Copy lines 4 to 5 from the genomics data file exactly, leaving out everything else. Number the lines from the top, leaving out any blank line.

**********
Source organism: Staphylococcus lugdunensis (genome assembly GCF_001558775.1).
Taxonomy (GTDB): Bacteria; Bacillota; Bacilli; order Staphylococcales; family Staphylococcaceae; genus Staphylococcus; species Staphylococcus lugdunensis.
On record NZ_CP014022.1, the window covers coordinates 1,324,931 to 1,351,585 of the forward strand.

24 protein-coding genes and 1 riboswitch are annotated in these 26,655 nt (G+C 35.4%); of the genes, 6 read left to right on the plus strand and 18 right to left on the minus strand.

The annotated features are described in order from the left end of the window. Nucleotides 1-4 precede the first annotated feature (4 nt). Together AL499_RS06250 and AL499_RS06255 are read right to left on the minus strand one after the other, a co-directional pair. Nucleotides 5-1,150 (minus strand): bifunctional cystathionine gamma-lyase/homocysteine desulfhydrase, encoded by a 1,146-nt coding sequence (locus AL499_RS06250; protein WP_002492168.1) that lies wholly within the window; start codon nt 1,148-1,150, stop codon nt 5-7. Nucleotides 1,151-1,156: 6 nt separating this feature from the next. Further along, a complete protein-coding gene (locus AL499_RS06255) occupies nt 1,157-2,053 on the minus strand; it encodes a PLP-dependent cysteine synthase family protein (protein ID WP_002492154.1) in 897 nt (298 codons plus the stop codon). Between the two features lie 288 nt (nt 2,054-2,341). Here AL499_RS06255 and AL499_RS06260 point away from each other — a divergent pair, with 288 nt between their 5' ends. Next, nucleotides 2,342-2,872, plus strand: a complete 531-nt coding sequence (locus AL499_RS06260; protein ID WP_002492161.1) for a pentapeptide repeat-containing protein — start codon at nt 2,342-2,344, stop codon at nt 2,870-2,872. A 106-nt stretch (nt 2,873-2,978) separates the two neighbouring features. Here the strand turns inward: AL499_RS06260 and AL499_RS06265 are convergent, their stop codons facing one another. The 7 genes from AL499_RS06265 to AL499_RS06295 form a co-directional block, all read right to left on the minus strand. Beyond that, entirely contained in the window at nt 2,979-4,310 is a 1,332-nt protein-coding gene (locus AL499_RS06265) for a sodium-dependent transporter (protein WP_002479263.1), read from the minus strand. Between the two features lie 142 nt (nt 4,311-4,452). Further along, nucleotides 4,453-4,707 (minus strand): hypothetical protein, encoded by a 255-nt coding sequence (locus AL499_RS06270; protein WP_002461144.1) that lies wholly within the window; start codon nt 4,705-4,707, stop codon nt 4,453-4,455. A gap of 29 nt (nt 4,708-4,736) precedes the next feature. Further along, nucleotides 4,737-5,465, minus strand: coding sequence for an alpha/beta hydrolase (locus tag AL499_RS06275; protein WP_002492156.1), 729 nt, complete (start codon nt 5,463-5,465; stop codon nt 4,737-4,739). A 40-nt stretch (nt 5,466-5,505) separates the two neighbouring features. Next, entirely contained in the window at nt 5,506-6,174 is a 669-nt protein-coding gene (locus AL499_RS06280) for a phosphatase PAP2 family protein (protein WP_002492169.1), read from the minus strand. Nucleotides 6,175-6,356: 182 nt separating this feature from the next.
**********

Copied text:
24 protein-coding genes and 1 riboswitch are annotated in these 26,655 nt (G+C 35.4%); of the genes, 6 read left to right on the plus strand and 18 right to left on the minus strand.

The annotated features are described in order from the left end of the window. Nucleotides 1-4 precede the first annotated feature (4 nt). Together AL499_RS06250 and AL499_RS06255 are read right to left on the minus strand one after the other, a co-directional pair. Nucleotides 5-1,150 (minus strand): bifunctional cystathionine gamma-lyase/homocysteine desulfhydrase, encoded by a 1,146-nt coding sequence (locus AL499_RS06250; protein WP_002492168.1) that lies wholly within the window; start codon nt 1,148-1,150, stop codon nt 5-7. Nucleotides 1,151-1,156: 6 nt separating this feature from the next. Further along, a complete protein-coding gene (locus AL499_RS06255) occupies nt 1,157-2,053 on the minus strand; it encodes a PLP-dependent cysteine synthase family protein (protein ID WP_002492154.1) in 897 nt (298 codons plus the stop codon). Between the two features lie 288 nt (nt 2,054-2,341). Here AL499_RS06255 and AL499_RS06260 point away from each other — a divergent pair, with 288 nt between their 5' ends. Next, nucleotides 2,342-2,872, plus strand: a complete 531-nt coding sequence (locus AL499_RS06260; protein ID WP_002492161.1) for a pentapeptide repeat-containing protein — start codon at nt 2,342-2,344, stop codon at nt 2,870-2,872. A 106-nt stretch (nt 2,873-2,978) separates the two neighbouring features. Here the strand turns inward: AL499_RS06260 and AL499_RS06265 are convergent, their stop codons facing one another. The 7 genes from AL499_RS06265 to AL499_RS06295 form a co-directional block, all read right to left on the minus strand. Beyond that, entirely contained in the window at nt 2,979-4,310 is a 1,332-nt protein-coding gene (locus AL499_RS06265) for a sodium-dependent transporter (protein WP_002479263.1), read from the minus strand. Between the two features lie 142 nt (nt 4,311-4,452). Further along, nucleotides 4,453-4,707 (minus strand): hypothetical protein, encoded by a 255-nt coding sequence (locus AL499_RS06270; protein WP_002461144.1) that lies wholly within the window; start codon nt 4,705-4,707, stop codon nt 4,453-4,455. A gap of 29 nt (nt 4,708-4,736) precedes the next feature. Further along, nucleotides 4,737-5,465, minus strand: coding sequence for an alpha/beta hydrolase (locus tag AL499_RS06275; protein WP_002492156.1), 729 nt, complete (start codon nt 5,463-5,465; stop codon nt 4,737-4,739). A 40-nt stretch (nt 5,466-5,505) separates the two neighbouring features. Next, entirely contained in the window at nt 5,506-6,174 is a 669-nt protein-coding gene (locus AL499_RS06280) for a phosphatase PAP2 family protein (protein WP_002492169.1), read from the minus strand. Nucleotides 6,175-6,356: 182 nt separating this feature from the next.